Stafford,” including “Being A Person,” “Ask Me,” and “I Am Any Old Tree,”
for tenor voice and piano, Boston, MA.
|2||2.18||Denise Broadhurst. “Looking Up At Night,” for
soprano, mezzo soprano, and piano.
Manuscript score, performance program, and cassette recording.
|2||2.19||Forrest David Pierce. “Monument,” including
““At the Un-National Monument Along the Canadian Border,” for unaccompanied
11-part divisi chorus.
|2||2.20||Monica Houghton. “The Un-National Monument,”
for mixed chamber choir a capella.
|2||2.21||Paula Sinclair and Uncle Tumbleweed. “The Good
Horse,” including “Song Now” and “The Good Horse.” Opal Studio: Portland,
Two CD recordings and postcard.
|3||3.22||Jerry Gerber. “In Praise of Poets,” including
“A Ritual to Read to Each Other,” performed by Dale Tracy, Katy Stephan, and
Janet Campbell. Ottava Records.
|3||3.22.1||Documentation for an item not in the
“I’d Like to Sing With You Tonight,” performed by Julie Hanify, David Mahler, and Larry Polansky. Sound Sound, Seattle, WA: Frog Peak Music. CD. Housed at Dartmouth College Library, NH; Princeton University, NJ; Bringham Young University, UT.
|3||3.23||Lynette Westendorf. “River of Memory,”
including “Cascade Rapids with Fisherman” by Kim Stafford, and “Ask Me” by
William Stafford. Salamander Music.
|3||3.24||Gavin Duffy. “Infinite Waters,” including “Ask
Me,” for soprano, clarinet, violoncello, and piano, composed for Sixth
Annual William Stafford Symposium, Portland, OR.
Manuscript score, printed program, and CD recording.
|3||3.25||Carolyn McDade. “Meditation on a Poem by
William Stafford,” composed by Carolyn McDade, including “You Reading This:
Manuscript score and accompanying recording sung by women from Nova Scotia, May 2010.
|3||3.26||Laura Hyland. “Winterlands,” including “A
Ritual to Read to Each Other.”
Manuscript score and CD recording.
|3||3.27||Michael Johanson. “Modern Choral Masterpieces:
Oregon Repertory Singers fall concert performance,” including “Earth
CD recording, and programs. Also sheet music of the setting.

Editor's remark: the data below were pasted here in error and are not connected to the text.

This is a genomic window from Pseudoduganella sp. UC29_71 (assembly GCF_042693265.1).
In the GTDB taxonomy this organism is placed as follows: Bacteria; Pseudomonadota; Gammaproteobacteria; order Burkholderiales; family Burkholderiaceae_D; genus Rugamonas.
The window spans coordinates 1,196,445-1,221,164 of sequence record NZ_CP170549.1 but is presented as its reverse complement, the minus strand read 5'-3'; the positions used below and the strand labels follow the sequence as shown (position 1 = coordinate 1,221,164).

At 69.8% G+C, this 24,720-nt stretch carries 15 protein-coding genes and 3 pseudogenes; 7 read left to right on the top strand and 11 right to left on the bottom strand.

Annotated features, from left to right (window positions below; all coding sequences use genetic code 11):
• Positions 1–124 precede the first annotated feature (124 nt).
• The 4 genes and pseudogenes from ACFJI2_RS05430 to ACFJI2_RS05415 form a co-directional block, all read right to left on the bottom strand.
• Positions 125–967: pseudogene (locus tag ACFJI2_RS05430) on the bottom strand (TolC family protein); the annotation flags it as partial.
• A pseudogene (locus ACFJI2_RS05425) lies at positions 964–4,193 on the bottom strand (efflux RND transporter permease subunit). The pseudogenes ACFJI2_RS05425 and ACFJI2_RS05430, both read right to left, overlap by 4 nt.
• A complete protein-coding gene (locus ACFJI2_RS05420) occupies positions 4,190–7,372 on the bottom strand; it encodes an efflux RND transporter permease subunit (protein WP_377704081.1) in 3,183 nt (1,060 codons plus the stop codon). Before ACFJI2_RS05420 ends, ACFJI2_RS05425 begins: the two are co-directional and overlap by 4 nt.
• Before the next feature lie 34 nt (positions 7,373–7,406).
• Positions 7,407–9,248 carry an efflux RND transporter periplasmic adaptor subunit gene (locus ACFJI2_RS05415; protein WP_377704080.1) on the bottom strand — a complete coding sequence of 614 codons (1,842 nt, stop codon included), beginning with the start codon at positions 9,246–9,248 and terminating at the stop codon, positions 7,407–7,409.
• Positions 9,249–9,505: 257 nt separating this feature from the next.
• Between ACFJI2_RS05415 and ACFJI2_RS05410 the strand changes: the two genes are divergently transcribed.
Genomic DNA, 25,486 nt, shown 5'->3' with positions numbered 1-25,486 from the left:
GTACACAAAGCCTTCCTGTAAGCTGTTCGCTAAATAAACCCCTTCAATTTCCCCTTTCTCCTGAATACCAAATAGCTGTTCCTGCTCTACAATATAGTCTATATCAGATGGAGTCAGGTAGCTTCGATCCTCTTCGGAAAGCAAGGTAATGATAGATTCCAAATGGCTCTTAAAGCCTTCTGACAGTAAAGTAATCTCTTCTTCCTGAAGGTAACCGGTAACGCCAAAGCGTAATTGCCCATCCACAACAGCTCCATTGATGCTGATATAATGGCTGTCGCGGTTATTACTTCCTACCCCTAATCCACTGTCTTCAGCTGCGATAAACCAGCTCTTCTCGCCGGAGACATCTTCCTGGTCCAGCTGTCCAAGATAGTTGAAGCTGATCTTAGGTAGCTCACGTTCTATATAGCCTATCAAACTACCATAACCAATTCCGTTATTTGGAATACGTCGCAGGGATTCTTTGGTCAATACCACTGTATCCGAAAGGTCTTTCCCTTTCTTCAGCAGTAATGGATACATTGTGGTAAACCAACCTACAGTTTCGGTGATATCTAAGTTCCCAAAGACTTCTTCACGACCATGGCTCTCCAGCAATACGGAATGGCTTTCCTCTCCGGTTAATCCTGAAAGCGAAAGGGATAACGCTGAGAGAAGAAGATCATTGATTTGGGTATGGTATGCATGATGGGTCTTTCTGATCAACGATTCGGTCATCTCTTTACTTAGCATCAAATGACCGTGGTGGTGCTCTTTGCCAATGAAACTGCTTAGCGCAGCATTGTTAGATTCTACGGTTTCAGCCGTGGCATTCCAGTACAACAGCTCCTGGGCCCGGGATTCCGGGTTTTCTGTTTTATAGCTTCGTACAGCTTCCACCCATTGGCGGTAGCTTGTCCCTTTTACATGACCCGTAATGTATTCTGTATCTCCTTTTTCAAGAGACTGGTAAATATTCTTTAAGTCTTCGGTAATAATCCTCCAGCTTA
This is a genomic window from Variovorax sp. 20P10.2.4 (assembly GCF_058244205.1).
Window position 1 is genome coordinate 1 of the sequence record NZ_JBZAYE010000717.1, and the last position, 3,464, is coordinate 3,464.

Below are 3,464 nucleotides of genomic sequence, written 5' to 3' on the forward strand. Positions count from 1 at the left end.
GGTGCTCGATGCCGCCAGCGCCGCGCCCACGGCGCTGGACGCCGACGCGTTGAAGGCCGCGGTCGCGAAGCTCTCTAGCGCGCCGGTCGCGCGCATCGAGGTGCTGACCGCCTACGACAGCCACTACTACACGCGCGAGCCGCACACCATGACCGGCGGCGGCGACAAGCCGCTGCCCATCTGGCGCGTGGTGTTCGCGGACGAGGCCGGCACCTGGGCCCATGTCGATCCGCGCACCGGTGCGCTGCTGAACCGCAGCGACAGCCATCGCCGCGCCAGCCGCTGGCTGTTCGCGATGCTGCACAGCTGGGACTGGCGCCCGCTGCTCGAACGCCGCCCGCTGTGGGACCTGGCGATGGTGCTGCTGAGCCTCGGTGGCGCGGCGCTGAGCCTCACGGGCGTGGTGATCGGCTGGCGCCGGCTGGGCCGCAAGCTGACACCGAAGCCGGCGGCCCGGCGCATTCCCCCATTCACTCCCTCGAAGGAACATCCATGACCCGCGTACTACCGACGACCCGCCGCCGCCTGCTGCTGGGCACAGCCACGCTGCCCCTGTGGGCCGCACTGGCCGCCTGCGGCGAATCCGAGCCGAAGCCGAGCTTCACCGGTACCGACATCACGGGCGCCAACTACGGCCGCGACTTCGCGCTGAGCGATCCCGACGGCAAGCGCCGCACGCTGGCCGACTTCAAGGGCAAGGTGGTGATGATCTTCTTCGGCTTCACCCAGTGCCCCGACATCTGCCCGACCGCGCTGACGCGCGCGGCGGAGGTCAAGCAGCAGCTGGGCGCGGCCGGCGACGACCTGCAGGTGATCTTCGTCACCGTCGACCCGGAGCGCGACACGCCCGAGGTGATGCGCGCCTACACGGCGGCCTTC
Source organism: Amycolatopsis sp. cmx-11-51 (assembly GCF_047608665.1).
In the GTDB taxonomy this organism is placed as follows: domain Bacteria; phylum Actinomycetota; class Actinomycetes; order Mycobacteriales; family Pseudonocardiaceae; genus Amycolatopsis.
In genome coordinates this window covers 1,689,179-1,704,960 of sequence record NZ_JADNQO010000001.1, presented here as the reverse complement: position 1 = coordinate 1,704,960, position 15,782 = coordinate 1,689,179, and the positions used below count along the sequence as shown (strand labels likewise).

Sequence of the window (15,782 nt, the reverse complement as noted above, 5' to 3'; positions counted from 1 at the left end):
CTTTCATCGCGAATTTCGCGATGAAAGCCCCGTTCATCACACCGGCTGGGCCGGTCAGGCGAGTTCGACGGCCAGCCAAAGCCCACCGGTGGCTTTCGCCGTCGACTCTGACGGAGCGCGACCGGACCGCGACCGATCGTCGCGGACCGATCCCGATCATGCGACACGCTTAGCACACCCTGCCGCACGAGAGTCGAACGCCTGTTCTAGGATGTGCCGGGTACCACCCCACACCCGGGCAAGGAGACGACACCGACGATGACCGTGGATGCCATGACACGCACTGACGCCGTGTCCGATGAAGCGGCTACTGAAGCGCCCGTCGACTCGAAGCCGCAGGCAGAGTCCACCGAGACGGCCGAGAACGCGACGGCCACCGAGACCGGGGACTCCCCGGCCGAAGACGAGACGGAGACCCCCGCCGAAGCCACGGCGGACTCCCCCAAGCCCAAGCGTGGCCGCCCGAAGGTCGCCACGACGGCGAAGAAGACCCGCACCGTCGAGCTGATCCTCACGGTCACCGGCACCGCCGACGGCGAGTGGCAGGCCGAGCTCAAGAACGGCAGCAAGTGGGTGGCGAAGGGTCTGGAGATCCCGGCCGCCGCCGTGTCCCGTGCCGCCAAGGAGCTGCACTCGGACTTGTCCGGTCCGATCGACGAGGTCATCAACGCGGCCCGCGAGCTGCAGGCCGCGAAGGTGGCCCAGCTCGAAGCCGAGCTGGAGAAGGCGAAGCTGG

|3||3.28||Sarah Dougher. “Strangers Together: Poems by
William Stafford,” performed by Flash Choir.
Poster and program.
|January 22, 2010|
|3||3.29||Carolyn McDade and Friends. “Widening
Embrace,” including “You Reading This: Stop.”
Manuscript score and two copies of CD recording.
|3||3.29.1||Alex Koehler. “The Well Rising,” for piano and
voice, performed 20 April 2012 in Evans Auditorium, Lewis & Clark College by
Danielle Fenske, piano, and Amy Waters, voice.
Printed score and recital program.
|3||3.30||Documentation for an item not in the
Boury, Robert. Circa 1970s. “42 Songs,” including “Traveling Through the Dark.” Manuscript score, housed at Columbus State University, Georgia.
|3||3.31||Carolyn Ann Lucas. “Lucas Sings Setting of
|3||3.32||Don Walker. “From Stories That Could Be True,”
including “Walking West,” “Small Item,” “Crossing the Desert,” and
Manuscript score and CD recording.
|3||3.33||Lazlo Slomovits and Sandor Slomovits,
(Gemini). “Poetry Settings,” including “Some Days of Its Gift,” “A Bird
Inside a Box,” “Passing Remark,” “Vespers,” and “Little Rooms.”
Cassette recording with a CD recording of “Poems by Naomi Shihab Nye.”
|3||3.34||Poems and songs by Kim Stafford and William
Stafford, includes sung settings to guitar of “Song Now” (Guitar string is…)
and “Our Story” (Remind me again…), tracks 1 and 3 respectively. Kim
Stafford poems on tracks 2 and 4, track 5 is a spoken reminiscence by Kim
Stafford about his father, headed “Poems to a Listener.”